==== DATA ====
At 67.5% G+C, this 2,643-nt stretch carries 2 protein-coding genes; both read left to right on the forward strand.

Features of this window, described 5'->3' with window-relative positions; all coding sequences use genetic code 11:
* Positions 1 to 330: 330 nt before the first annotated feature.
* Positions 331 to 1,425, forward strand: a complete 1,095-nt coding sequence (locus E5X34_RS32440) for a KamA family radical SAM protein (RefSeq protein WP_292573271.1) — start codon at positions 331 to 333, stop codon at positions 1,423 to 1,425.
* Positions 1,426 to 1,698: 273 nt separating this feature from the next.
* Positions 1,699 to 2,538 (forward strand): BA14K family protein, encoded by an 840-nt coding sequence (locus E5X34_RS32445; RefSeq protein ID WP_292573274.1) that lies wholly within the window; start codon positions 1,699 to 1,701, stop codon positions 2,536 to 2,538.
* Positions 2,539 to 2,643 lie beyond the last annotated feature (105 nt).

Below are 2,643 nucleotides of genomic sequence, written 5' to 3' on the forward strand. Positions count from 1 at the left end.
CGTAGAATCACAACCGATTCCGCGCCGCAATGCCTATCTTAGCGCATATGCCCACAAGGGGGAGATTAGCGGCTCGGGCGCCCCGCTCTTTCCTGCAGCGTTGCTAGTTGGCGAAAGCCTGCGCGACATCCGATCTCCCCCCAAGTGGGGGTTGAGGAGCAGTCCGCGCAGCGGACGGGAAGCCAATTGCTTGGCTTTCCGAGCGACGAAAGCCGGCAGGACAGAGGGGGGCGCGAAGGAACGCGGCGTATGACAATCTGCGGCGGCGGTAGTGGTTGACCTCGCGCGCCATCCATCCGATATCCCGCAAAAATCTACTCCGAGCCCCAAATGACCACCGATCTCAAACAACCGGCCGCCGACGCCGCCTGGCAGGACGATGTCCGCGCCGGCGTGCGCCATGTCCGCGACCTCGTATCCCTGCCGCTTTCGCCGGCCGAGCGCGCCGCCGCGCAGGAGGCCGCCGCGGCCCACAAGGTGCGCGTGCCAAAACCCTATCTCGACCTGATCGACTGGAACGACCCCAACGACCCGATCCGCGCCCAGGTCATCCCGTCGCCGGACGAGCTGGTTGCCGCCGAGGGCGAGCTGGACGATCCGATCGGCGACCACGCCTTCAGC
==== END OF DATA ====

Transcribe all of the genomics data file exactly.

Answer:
At 67.5% G+C, this 2,643-nt stretch carries 2 protein-coding genes; both read left to right on the forward strand.

Features of this window, described 5'->3' with window-relative positions; all coding sequences use genetic code 11:
* Positions 1 to 330: 330 nt before the first annotated feature.
* Positions 331 to 1,425, forward strand: a complete 1,095-nt coding sequence (locus E5X34_RS32440) for a KamA family radical SAM protein (RefSeq protein WP_292573271.1) — start codon at positions 331 to 333, stop codon at positions 1,423 to 1,425.
* Positions 1,426 to 1,698: 273 nt separating this feature from the next.
* Positions 1,699 to 2,538 (forward strand): BA14K family protein, encoded by an 840-nt coding sequence (locus E5X34_RS32445; RefSeq protein ID WP_292573274.1) that lies wholly within the window; start codon positions 1,699 to 1,701, stop codon positions 2,536 to 2,538.
* Positions 2,539 to 2,643 lie beyond the last annotated feature (105 nt).

Below are 2,643 nucleotides of genomic sequence, written 5' to 3' on the forward strand. Positions count from 1 at the left end.
CGTAGAATCACAACCGATTCCGCGCCGCAATGCCTATCTTAGCGCATATGCCCACAAGGGGGAGATTAGCGGCTCGGGCGCCCCGCTCTTTCCTGCAGCGTTGCTAGTTGGCGAAAGCCTGCGCGACATCCGATCTCCCCCCAAGTGGGGGTTGAGGAGCAGTCCGCGCAGCGGACGGGAAGCCAATTGCTTGGCTTTCCGAGCGACGAAAGCCGGCAGGACAGAGGGGGGCGCGAAGGAACGCGGCGTATGACAATCTGCGGCGGCGGTAGTGGTTGACCTCGCGCGCCATCCATCCGATATCCCGCAAAAATCTACTCCGAGCCCCAAATGACCACCGATCTCAAACAACCGGCCGCCGACGCCGCCTGGCAGGACGATGTCCGCGCCGGCGTGCGCCATGTCCGCGACCTCGTATCCCTGCCGCTTTCGCCGGCCGAGCGCGCCGCCGCGCAGGAGGCCGCCGCGGCCCACAAGGTGCGCGTGCCAAAACCCTATCTCGACCTGATCGACTGGAACGACCCCAACGACCCGATCCGCGCCCAGGTCATCCCGTCGCCGGACGAGCTGGTTGCCGCCGAGGGCGAGCTGGACGATCCGATCGGCGACCACGCCTTCAGC